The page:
Children’s Books about the Autism Spectrum Disorder

Children with autism can learn the different aspects of their diagnosis with a single book. They can also feel related to the characters that appear in the story since there is nothing more appealing than an individual facing the same challenge as you. These kinds of books can be a helpful guide for every person that knows someone within the spectrum, and they can give small tips for daily interactions.

Because 1 in 68 children will be diagnosed with an autism spectrum disorder, it’s very common to meet someone within the spectrum (it could even be your new neighbor). So these books can give a better understatement of their struggles, and it doesn’t matter the age: preschoolers or teens can read these.

Let’s get the books!

All My Stripes by Shaina Rudolph and Danielle Royer (Ages: 4-8)

Zane is the main character of the book, a zebra with autism that is worried because his differences can make him stand out. But his mother helps him learn that autism is just one of his many qualities that make him unique. The book also contents a foreword by Alison Singer, President of the Autism Science Foundation.

The Autism Acceptance Book: Being a Friend to Someone with Autism by Ellen Sabin (Ages: 6-13)

This is an activity book ideal for classrooms and other group settings. It is an educational tool and a great way to engage a conversation between students to learn how to embrace people’s differences and to treat them with kindness. The activities help them know how a child with autism can feel and how they can react.

Ethan’s Story; My Life with Autism by Ethan Rice (Ages: 6-9)

This is a special book because it was written by a kid with autism, something very surprising since he was only seven and his single thought was to help his classmates to understand him and what is like living with autism. Here Ethan explains his challenges and struggles using his way, and how he is always grateful.

My Brother Charlie by Holly Robinson Peete and Ryan Elizabeth Peete (Ages: 7-10)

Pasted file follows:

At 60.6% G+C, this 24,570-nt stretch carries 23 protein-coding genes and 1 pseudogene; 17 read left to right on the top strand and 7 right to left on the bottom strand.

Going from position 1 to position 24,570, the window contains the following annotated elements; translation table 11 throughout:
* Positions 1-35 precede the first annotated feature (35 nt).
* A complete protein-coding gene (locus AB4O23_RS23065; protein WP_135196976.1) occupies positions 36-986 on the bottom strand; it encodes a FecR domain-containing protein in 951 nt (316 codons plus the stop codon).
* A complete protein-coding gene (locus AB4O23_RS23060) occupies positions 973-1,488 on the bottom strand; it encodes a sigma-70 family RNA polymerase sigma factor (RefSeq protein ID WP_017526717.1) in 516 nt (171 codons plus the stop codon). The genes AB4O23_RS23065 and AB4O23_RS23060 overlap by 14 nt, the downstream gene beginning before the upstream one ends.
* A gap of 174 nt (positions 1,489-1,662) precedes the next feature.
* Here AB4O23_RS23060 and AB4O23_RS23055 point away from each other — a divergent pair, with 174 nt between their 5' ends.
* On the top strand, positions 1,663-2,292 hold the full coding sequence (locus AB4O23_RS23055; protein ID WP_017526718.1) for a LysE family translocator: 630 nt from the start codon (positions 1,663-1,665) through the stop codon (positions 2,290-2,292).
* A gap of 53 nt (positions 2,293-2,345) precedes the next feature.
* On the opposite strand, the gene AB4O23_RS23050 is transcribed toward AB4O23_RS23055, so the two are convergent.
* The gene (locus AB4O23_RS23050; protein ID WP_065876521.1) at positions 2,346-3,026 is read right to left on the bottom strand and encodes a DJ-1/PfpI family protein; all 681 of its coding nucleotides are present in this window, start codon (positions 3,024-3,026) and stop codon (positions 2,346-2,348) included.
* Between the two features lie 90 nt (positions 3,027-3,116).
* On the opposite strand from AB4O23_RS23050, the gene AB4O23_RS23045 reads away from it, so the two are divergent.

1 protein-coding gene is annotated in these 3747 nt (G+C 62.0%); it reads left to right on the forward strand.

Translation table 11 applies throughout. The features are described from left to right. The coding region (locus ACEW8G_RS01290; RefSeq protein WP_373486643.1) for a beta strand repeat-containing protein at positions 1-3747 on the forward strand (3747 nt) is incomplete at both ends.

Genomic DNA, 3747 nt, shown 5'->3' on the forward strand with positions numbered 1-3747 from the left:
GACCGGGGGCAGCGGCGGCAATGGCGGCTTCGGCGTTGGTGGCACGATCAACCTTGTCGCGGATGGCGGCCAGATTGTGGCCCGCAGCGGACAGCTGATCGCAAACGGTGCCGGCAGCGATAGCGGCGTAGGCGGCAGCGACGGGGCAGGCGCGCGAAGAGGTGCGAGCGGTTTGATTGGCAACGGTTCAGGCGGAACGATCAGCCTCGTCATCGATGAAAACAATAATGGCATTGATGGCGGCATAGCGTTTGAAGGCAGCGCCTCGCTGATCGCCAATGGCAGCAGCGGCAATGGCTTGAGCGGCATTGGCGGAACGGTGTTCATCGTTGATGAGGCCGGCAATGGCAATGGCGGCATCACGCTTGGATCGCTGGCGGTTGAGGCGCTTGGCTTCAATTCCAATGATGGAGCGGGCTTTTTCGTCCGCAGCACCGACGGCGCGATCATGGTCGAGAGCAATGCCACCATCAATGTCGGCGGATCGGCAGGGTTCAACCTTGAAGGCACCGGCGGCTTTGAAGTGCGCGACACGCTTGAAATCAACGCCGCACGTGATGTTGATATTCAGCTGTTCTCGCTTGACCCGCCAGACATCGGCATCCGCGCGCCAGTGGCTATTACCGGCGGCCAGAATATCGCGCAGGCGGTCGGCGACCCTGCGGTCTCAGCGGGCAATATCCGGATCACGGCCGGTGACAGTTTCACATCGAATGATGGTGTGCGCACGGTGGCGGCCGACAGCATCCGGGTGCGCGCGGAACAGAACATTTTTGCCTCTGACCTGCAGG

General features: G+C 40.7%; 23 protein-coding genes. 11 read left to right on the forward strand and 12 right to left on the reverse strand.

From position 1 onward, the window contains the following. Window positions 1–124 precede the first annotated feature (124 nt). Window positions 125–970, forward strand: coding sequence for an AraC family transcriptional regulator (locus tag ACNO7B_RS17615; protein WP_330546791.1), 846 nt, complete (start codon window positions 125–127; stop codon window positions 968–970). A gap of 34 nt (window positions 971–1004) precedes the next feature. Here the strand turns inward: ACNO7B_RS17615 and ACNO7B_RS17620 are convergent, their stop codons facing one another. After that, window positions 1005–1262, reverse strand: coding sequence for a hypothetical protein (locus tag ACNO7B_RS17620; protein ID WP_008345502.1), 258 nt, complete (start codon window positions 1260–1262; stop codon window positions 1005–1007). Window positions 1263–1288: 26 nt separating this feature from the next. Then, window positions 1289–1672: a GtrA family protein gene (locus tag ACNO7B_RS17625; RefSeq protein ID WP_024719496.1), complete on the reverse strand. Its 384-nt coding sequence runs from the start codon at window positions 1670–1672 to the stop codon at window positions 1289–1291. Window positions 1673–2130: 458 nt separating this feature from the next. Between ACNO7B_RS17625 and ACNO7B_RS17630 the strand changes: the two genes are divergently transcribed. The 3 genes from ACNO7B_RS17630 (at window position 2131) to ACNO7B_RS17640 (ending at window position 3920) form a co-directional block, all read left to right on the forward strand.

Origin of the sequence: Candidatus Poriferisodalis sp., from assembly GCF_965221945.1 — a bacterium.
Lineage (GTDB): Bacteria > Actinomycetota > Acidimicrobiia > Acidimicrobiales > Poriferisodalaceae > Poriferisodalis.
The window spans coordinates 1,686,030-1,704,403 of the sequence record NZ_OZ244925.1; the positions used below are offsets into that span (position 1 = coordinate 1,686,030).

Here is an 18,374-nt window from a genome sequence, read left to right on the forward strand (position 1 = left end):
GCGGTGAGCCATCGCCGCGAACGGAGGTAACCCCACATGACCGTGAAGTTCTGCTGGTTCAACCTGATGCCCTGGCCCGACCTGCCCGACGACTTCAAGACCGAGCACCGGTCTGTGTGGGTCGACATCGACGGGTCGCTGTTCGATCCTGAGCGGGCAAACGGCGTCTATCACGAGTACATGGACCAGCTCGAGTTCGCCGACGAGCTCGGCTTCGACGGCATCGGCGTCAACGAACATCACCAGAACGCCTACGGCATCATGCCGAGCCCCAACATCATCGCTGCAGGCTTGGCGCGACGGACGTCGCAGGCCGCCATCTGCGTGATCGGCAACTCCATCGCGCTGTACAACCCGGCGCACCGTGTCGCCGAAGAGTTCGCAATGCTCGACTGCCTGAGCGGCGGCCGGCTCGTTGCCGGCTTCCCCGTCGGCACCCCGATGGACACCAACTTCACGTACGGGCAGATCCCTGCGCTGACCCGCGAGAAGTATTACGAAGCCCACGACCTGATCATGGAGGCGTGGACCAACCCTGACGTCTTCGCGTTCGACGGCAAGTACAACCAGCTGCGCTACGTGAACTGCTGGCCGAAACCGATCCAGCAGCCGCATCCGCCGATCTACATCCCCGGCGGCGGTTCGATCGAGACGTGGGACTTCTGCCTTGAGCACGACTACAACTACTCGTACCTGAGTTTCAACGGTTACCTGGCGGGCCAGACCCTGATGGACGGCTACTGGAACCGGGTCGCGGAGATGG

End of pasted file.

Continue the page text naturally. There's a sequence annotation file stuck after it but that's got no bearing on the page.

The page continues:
“Charlie has autism. His brain works in a special way. It’s harder for him to make friends. Or show his true feelings. Or stay safe.” This is one of the amazing lines that the book gives us. Holly is an actress and autism spokesperson whose son Charlie was diagnosed with ASD and, for that reason, this book was created along with her daughter. Ryan shows us what is like to be a big sibling for children with autism, and how proud she is that her brother knows all the American presidents and can play the piano.

Different Like Me: My Book of Autism Heroes by Jennifer Elder (Ages: 8-12)

An eight-year-old boy named Quinn is the main character here, and he takes us to meet his autism heroes: inspirational people that excelled in different fields like math, science, physics, literature, and even philosophy. These heroes are well known historical figures, and it has been rumored for years that they could be within the spectrum because of their behavior. Different Like Me is fully illustrated and can be a great educational tool.

These books can show you that your child is not alone: there are many people with the same challenges and struggles as your family, and also important historical figures lived with ASD. Reading to your child can be a great activity and a way to form bonds, so start the reading time at home! Come to Autism Soccer and check our different programs for your children.

Reading and ASD.


Reading is a fantastic gift for kids, but for children with autism, it can mean a new understanding of their condition.
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Back to School: How to Help Your Child with Their New School Year

The school is an environment that encourages and helps the development and social adaptability of our children, but it can turn out to be a tense environment, with excess stimuli and provoking disruptive behaviors if we don’t pay attention to specific details. Parents of children with autism need to take into account general issues when preparing the children to go back to school. It’s not just about taking them and leaving them there, it’s about taking them to a place where they will be happy, and they will learn.

Tips for back to school

Communication with the teaching team (principals and teachers) is essential for a proper school experience process. Before returning to school, it’s advisable to have a meeting with your teachers and the school guidance team (pedagogical team).

It’s important to know the general project and the type of activities that we’ll have for our child; whether it’s inclusion or integration. There may also be plans to work individually and in a different environment of your classroom on some specific topics.

If the professionals involved in your child’s treatment have written instructions to apply in the school context, you should immediately inform the school. Thus the general project of the school year is modified according to the particular needs that arise.